A SERIES of business-unfriendly measures taking effect this year have employers on the back foot.
Malaysian Employers Federation (MEF) executive director Datuk Shamsuddin Bardan said the government does not need to “simultaneously” implement measures that will add to the cost of doing business, such as the compulsory annual health screening, as well as minimum standard housing for foreign workers, a proposed 30-day paternity leave and a revision for minimum wage on July 1, China Press reported today.
Other measures slated for implementation this year are the Employment Insurance System, a 90-day maternity leave and an upward revision in natural gas prices.
Shamsuddin stressed that these measures, upon implementation, will increase the cost of business by at least 25%, resulting in a drop in profits, which also means less tax revenue for the government.
But what is more worrying is that the increased cost may be passed on to consumers, which is not only bad news for the masse,s but also for the country’s economy, he said.
Explaining why some of these measures are not necessary, Shamsuddin cited the example of a suggestion for 30-day paternity leave, saying that Malaysians already enjoy many public holidays.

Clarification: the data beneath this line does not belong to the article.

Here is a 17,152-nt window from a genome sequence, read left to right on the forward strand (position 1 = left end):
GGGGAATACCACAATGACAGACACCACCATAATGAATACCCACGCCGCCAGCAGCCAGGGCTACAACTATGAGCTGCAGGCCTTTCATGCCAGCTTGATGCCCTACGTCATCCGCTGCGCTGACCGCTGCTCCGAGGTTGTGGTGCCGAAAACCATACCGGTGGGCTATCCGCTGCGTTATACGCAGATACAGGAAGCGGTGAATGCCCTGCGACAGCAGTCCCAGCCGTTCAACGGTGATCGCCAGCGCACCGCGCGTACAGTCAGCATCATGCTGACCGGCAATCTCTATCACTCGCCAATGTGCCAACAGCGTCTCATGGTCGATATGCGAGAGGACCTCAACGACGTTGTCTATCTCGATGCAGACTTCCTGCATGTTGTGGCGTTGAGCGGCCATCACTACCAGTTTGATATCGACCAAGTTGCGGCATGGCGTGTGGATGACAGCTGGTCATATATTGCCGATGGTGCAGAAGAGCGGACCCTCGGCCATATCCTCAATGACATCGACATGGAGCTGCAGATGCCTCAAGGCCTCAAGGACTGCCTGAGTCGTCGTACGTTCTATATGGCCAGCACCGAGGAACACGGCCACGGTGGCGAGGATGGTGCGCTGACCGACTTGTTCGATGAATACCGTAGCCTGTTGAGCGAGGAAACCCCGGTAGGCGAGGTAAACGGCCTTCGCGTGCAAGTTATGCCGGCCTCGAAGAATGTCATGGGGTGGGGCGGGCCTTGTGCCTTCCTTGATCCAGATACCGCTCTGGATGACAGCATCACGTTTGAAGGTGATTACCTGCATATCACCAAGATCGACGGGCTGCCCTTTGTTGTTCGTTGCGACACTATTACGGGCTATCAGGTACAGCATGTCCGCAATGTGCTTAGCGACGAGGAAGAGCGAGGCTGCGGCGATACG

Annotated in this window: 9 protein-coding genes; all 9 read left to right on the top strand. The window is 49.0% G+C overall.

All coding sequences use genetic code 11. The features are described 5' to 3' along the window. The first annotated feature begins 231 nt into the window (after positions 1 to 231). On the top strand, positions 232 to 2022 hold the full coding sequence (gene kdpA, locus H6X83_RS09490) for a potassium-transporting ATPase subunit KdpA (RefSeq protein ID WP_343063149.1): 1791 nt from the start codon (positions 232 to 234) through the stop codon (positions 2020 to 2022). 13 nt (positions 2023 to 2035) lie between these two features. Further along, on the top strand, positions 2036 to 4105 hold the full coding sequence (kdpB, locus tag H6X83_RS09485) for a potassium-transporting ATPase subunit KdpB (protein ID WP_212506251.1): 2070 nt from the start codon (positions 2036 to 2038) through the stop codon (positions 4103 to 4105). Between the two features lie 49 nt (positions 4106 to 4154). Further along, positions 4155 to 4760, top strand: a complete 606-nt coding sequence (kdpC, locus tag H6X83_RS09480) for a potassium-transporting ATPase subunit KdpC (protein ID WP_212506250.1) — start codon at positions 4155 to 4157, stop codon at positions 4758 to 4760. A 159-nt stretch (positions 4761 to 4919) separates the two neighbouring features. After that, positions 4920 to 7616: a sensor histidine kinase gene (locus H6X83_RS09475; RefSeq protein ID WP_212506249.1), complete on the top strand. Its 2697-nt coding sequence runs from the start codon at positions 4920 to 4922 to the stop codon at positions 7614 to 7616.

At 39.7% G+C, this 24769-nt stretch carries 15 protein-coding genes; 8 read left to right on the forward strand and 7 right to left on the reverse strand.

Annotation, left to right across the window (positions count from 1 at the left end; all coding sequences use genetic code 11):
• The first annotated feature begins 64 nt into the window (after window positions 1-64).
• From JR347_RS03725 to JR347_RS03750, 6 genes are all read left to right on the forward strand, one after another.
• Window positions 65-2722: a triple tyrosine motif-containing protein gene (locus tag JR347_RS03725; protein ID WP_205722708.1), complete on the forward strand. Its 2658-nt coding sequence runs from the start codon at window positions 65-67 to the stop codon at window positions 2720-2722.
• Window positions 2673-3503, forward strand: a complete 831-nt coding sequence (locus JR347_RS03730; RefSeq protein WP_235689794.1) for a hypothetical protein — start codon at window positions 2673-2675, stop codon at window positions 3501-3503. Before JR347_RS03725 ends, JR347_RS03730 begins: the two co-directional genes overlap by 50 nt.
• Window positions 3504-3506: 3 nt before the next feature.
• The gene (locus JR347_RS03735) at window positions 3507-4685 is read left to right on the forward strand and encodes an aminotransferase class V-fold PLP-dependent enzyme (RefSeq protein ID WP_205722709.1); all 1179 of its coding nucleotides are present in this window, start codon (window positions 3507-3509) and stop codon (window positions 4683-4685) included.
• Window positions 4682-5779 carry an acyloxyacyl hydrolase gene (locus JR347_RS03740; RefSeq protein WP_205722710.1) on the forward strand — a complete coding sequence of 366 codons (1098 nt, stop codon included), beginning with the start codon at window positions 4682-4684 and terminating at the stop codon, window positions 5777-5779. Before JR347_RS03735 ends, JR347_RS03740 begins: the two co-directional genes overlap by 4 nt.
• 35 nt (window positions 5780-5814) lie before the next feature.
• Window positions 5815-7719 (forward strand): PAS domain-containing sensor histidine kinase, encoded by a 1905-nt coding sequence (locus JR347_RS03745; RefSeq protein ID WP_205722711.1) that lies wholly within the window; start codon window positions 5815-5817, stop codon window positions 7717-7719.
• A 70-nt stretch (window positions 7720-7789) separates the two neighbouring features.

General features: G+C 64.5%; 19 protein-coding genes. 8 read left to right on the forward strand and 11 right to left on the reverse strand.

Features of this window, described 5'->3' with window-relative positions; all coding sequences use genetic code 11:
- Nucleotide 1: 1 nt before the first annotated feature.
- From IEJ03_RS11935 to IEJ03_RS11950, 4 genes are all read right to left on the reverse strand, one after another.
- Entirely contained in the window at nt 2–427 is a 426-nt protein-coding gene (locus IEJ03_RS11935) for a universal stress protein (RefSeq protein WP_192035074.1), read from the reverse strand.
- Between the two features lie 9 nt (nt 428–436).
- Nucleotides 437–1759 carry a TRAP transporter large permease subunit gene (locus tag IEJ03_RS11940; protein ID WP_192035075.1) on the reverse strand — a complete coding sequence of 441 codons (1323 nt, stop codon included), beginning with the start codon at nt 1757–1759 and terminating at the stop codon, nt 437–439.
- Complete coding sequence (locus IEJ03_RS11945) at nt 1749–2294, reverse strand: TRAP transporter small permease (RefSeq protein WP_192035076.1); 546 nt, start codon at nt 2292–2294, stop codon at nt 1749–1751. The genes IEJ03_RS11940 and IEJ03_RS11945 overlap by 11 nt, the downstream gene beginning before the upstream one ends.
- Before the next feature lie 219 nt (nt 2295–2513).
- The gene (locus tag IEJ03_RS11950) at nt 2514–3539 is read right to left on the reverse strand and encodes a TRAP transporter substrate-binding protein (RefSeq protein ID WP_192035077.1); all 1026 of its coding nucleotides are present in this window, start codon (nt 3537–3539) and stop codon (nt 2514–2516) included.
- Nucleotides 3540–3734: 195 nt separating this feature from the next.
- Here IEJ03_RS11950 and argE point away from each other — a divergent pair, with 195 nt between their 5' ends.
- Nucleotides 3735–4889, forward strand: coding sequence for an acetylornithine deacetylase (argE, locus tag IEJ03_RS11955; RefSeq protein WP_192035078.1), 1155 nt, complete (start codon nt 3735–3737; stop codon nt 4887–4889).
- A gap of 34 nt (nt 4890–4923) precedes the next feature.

He said the current practice, where employers in the private sector give employees leave of up to three days to spend time with wives who have given birth as well as to register the birth of their children, is adequate.
“They don’t need to spend long hours with their wives, they can do so after work,” he said.
On the compulsory annual health screening, Shamsuddin said foreign workers are already subjected to health screenings upon arrival in the country and on renewal of their work permits.
“If the government deems additional health screenings necessary because many diseases, such as TB, are making a comeback, (it must be understood that) the real problem lies with illegal foreign workers (who are not subjected to health screenings). What has it got to do with legal foreign workers?” he lamented.